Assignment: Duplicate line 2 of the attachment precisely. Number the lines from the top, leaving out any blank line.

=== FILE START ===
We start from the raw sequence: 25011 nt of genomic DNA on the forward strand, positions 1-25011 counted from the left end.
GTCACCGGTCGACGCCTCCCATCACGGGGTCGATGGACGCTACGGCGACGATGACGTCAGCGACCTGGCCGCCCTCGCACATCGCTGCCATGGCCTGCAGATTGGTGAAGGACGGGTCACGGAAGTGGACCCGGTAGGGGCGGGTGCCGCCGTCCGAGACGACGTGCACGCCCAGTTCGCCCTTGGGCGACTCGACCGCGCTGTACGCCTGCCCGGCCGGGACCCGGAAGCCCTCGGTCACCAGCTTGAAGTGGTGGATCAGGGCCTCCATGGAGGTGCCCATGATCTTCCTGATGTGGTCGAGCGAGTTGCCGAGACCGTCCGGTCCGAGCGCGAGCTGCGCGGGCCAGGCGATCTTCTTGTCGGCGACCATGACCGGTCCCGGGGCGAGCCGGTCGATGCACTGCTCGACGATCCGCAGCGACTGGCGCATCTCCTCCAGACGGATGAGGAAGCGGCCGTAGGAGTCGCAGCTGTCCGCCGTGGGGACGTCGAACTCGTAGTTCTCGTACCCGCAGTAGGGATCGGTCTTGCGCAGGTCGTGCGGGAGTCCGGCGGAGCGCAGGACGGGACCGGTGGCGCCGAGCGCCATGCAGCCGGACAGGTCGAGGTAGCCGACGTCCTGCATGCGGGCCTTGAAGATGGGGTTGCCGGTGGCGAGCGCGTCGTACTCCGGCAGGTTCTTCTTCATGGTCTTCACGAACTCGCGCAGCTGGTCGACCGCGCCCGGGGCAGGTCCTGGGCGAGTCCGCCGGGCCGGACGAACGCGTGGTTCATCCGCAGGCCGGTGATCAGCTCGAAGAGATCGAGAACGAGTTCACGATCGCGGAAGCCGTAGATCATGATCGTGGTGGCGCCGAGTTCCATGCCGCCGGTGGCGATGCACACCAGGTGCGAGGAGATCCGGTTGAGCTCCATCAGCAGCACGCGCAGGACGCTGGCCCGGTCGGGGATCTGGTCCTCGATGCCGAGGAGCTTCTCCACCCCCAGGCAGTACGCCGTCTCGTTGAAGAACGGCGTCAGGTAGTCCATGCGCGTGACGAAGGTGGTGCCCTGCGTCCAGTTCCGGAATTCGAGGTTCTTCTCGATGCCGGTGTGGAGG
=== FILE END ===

GTCACCGGTCGACGCCTCCCATCACGGGGTCGATGGACGCTACGGCGACGATGACGTCAGCGACCTGGCCGCCCTCGCACATCGCTGCCATGGCCTGCAGATTGGTGAAGGACGGGTCACGGAAGTGGACCCGGTAGGGGCGGGTGCCGCCGTCCGAGACGACGTGCACGCCCAGTTCGCCCTTGGGCGACTCGACCGCGCTGTACGCCTGCCCGGCCGGGACCCGGAAGCCCTCGGTCACCAGCTTGAAGTGGTGGATCAGGGCCTCCATGGAGGTGCCCATGATCTTCCTGATGTGGTCGAGCGAGTTGCCGAGACCGTCCGGTCCGAGCGCGAGCTGCGCGGGCCAGGCGATCTTCTTGTCGGCGACCATGACCGGTCCCGGGGCGAGCCGGTCGATGCACTGCTCGACGATCCGCAGCGACTGGCGCATCTCCTCCAGACGGATGAGGAAGCGGCCGTAGGAGTCGCAGCTGTCCGCCGTGGGGACGTCGAACTCGTAGTTCTCGTACCCGCAGTAGGGATCGGTCTTGCGCAGGTCGTGCGGGAGTCCGGCGGAGCGCAGGACGGGACCGGTGGCGCCGAGCGCCATGCAGCCGGACAGGTCGAGGTAGCCGACGTCCTGCATGCGGGCCTTGAAGATGGGGTTGCCGGTGGCGAGCGCGTCGTACTCCGGCAGGTTCTTCTTCATGGTCTTCACGAACTCGCGCAGCTGGTCGACCGCGCCCGGGGCAGGTCCTGGGCGAGTCCGCCGGGCCGGACGAACGCGTGGTTCATCCGCAGGCCGGTGATCAGCTCGAAGAGATCGAGAACGAGTTCACGATCGCGGAAGCCGTAGATCATGATCGTGGTGGCGCCGAGTTCCATGCCGCCGGTGGCGATGCACACCAGGTGCGAGGAGATCCGGTTGAGCTCCATCAGCAGCACGCGCAGGACGCTGGCCCGGTCGGGGATCTGGTCCTCGATGCCGAGGAGCTTCTCCACCCCCAGGCAGTACGCCGTCTCGTTGAAGAACGGCGTCAGGTAGTCCATGCGCGTGACGAAGGTGGTGCCCTGCGTCCAGTTCCGGAATTCGAGGTTCTTCTCGATGCCGGTGTGGAGG